I guess it's officially fall now. I know that some of you will be checking in to see photos of my annual Autumnal Equinox dinner party. Usually, I post pictures full of bountiful tables and smiling faces and candles burning and pumpkins everywhere. Guess what? Not this year.
Of course, I had to do something, but considering the busy state of our life this fall, it was going to be a small something. I just made some fall desserts and coffee and set them out in my living room. Of course, I pulled out the leaf crowns for the girls to wear and Chris strung a few of my leaf garlands up around the living room, but for the most part, it was just a simple evening.
I spent a good part of my afternoon yesterday wondering why I was even doing anything at all to celebrate the change of season. After all, it doesn't even really change here. But we celebrate all the seasons in my family because I want my kids to be aware of what God has made here and how amazing it is. I want them to learn to notice what's around them and to be grateful for it. But this year, it seems a little trivial. This year, we are very busy. This year, I have a tiny nephew who is still in the hospital (doing marvelously, by the way) and I had a car accident that has given me so much paperwork and a little physical therapy that I don't have time for and we have some dear friends facing some very difficult, very personal pain. And when you add it all up, putting on a leaf crown and making apple crisp just doesn't seem like it's that important. It just doesn't seem to be worth the effort. And even though it was just dessert and coffee, it required more effort than I seem to be able to give this week.
When we got home, I remembered why I put out the effort. Andrew couldn't keep his nose out of the kitchen and as cinnamon began to waft through the air, he hugged me more than I can remember being hugged in a single day. Emma excitedly rummaged through her closet, looking for just-the-right-thing to wear. She was thrilled to help me put giant molasses cookies in bags, then tie them with a fat, fall ribbon as party favors. She chattered incessantly while we drove to the music studio for this evening's lessons and teaching. And after we got back home, rushing like mad to put out coffee and apple cider, Emma got out a stool and happily plopped whipped cream on top of the individual servings of pumpkin cake I dished.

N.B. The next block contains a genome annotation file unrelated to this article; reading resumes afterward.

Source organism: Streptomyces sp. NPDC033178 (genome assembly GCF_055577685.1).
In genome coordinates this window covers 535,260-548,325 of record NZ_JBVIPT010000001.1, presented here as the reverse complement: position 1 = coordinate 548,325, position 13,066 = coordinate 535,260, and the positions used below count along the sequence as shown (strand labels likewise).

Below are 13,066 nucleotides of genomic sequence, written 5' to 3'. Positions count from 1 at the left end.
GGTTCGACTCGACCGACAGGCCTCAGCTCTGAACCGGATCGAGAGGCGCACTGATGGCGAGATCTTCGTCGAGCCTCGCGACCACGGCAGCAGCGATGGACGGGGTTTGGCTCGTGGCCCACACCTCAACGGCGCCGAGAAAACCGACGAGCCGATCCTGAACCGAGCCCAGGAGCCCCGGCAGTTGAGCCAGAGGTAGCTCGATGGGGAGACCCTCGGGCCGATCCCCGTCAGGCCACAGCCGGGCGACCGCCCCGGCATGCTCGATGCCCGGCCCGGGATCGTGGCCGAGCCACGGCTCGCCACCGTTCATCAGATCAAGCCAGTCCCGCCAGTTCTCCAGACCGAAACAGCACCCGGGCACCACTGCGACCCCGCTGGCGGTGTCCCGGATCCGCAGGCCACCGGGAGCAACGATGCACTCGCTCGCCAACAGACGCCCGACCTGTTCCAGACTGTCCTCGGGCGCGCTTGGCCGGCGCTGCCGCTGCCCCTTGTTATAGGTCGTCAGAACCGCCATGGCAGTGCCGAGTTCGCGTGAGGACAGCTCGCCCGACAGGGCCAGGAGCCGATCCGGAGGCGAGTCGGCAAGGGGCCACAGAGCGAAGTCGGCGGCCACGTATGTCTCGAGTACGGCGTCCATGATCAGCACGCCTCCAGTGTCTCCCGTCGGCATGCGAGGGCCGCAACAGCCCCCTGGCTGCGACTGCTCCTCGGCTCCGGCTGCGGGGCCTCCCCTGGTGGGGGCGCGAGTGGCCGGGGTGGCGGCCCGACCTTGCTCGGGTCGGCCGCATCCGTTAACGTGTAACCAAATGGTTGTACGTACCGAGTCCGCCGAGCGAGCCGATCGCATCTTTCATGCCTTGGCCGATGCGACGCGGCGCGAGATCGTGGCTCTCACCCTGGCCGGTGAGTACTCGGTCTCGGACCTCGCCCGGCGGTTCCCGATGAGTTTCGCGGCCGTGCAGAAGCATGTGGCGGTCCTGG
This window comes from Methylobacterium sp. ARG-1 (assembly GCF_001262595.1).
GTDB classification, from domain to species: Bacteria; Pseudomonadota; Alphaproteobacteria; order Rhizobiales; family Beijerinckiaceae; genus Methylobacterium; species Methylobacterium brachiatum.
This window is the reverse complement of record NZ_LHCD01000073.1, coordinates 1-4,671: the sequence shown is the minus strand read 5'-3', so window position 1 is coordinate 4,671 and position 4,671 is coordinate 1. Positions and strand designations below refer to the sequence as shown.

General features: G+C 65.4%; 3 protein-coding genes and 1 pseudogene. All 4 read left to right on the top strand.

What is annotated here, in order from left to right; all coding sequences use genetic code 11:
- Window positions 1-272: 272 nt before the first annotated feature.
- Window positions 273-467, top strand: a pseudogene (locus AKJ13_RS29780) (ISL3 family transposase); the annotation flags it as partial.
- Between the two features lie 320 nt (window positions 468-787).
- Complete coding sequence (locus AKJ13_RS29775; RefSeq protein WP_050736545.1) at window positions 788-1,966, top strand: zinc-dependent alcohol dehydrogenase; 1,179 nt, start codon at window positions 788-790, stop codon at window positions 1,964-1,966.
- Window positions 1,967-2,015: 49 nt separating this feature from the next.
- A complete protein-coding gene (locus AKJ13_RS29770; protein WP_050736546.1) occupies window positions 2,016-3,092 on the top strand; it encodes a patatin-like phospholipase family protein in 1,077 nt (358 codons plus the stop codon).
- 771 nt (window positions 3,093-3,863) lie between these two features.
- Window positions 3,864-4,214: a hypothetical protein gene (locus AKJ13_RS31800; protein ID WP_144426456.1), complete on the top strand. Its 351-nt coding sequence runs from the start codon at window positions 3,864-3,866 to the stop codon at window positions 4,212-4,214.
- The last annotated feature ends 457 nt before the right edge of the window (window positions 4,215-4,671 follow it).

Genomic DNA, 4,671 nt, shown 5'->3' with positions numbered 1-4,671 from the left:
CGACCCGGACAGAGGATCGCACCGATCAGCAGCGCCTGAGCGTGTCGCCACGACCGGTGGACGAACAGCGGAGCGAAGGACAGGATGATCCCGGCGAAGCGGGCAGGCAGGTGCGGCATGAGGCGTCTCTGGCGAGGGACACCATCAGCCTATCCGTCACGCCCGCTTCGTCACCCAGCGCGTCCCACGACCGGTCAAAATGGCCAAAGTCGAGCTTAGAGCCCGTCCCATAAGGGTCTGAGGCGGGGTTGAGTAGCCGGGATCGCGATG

We lit the $1 candles I'd scooped into my shopping cart over the weekend and sat. A small-ish group of family and friends trickled in through the front door. My grandma couldn't wait to wear her crown of leaves - just like she does every year )but this year is the first without Grandpa). People ate the treats I'd made with my own hands. And even though I am exhausted, I was glad I had made the effort to keep tradition. Because we sat for just a minute and looked into each others' faces and took notice of the beauty of God's creation - the blessings of being surrounded and supported by such incredible people.